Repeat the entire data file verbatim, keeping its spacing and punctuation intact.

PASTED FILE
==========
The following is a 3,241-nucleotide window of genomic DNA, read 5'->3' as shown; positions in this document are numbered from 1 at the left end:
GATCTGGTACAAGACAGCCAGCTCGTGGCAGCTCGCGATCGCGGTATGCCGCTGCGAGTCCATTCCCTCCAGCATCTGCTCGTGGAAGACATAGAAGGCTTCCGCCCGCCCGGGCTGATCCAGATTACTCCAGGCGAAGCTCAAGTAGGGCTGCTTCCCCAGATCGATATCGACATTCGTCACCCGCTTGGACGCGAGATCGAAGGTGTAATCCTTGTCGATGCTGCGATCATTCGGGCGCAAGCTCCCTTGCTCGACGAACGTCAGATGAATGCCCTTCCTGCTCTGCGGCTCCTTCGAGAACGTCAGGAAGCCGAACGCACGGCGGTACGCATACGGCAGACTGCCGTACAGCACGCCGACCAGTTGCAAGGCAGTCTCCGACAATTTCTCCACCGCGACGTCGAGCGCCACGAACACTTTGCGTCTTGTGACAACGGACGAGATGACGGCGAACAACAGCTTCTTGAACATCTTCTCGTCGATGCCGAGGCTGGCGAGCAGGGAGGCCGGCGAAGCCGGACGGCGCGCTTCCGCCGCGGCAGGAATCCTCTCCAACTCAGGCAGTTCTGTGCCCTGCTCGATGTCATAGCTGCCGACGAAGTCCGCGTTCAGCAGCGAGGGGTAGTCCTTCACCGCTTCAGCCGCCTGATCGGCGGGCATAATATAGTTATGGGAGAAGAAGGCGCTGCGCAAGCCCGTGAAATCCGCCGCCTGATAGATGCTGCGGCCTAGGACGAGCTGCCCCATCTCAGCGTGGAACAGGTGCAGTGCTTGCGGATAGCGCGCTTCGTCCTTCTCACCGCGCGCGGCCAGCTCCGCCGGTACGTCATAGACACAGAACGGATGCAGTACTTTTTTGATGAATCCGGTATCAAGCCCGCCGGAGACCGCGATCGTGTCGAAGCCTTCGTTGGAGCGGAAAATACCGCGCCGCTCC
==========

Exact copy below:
The following is a 3,241-nucleotide window of genomic DNA, read 5'->3' as shown; positions in this document are numbered from 1 at the left end:
GATCTGGTACAAGACAGCCAGCTCGTGGCAGCTCGCGATCGCGGTATGCCGCTGCGAGTCCATTCCCTCCAGCATCTGCTCGTGGAAGACATAGAAGGCTTCCGCCCGCCCGGGCTGATCCAGATTACTCCAGGCGAAGCTCAAGTAGGGCTGCTTCCCCAGATCGATATCGACATTCGTCACCCGCTTGGACGCGAGATCGAAGGTGTAATCCTTGTCGATGCTGCGATCATTCGGGCGCAAGCTCCCTTGCTCGACGAACGTCAGATGAATGCCCTTCCTGCTCTGCGGCTCCTTCGAGAACGTCAGGAAGCCGAACGCACGGCGGTACGCATACGGCAGACTGCCGTACAGCACGCCGACCAGTTGCAAGGCAGTCTCCGACAATTTCTCCACCGCGACGTCGAGCGCCACGAACACTTTGCGTCTTGTGACAACGGACGAGATGACGGCGAACAACAGCTTCTTGAACATCTTCTCGTCGATGCCGAGGCTGGCGAGCAGGGAGGCCGGCGAAGCCGGACGGCGCGCTTCCGCCGCGGCAGGAATCCTCTCCAACTCAGGCAGTTCTGTGCCCTGCTCGATGTCATAGCTGCCGACGAAGTCCGCGTTCAGCAGCGAGGGGTAGTCCTTCACCGCTTCAGCCGCCTGATCGGCGGGCATAATATAGTTATGGGAGAAGAAGGCGCTGCGCAAGCCCGTGAAATCCGCCGCCTGATAGATGCTGCGGCCTAGGACGAGCTGCCCCATCTCAGCGTGGAACAGGTGCAGTGCTTGCGGATAGCGCGCTTCGTCCTTCTCACCGCGCGCGGCCAGCTCCGCCGGTACGTCATAGACACAGAACGGATGCAGTACTTTTTTGATGAATCCGGTATCAAGCCCGCCGGAGACCGCGATCGTGTCGAAGCCTTCGTTGGAGCGGAAAATACCGCGCCGCTCC